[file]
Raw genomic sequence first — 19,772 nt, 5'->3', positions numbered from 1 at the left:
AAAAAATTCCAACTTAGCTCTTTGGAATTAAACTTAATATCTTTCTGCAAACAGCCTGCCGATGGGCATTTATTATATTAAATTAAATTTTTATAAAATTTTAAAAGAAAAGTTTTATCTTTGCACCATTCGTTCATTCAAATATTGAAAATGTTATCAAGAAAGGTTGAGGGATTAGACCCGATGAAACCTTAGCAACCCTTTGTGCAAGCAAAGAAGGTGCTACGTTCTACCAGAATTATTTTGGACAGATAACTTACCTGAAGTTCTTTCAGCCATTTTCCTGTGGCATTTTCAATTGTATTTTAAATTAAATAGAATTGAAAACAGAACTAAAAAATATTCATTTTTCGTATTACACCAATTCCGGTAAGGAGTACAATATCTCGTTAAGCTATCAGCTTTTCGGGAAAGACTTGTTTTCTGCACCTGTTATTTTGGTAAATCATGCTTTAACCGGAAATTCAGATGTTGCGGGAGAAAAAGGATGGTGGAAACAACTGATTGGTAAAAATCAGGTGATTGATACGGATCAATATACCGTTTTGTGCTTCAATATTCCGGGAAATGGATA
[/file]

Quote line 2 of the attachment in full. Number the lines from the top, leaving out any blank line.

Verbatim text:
AAAAAATTCCAACTTAGCTCTTTGGAATTAAACTTAATATCTTTCTGCAAACAGCCTGCCGATGGGCATTTATTATATTAAATTAAATTTTTATAAAATTTTAAAAGAAAAGTTTTATCTTTGCACCATTCGTTCATTCAAATATTGAAAATGTTATCAAGAAAGGTTGAGGGATTAGACCCGATGAAACCTTAGCAACCCTTTGTGCAAGCAAAGAAGGTGCTACGTTCTACCAGAATTATTTTGGACAGATAACTTACCTGAAGTTCTTTCAGCCATTTTCCTGTGGCATTTTCAATTGTATTTTAAATTAAATAGAATTGAAAACAGAACTAAAAAATATTCATTTTTCGTATTACACCAATTCCGGTAAGGAGTACAATATCTCGTTAAGCTATCAGCTTTTCGGGAAAGACTTGTTTTCTGCACCTGTTATTTTGGTAAATCATGCTTTAACCGGAAATTCAGATGTTGCGGGAGAAAAAGGATGGTGGAAACAACTGATTGGTAAAAATCAGGTGATTGATACGGATCAATATACCGTTTTGTGCTTCAATATTCCGGGAAATGGATA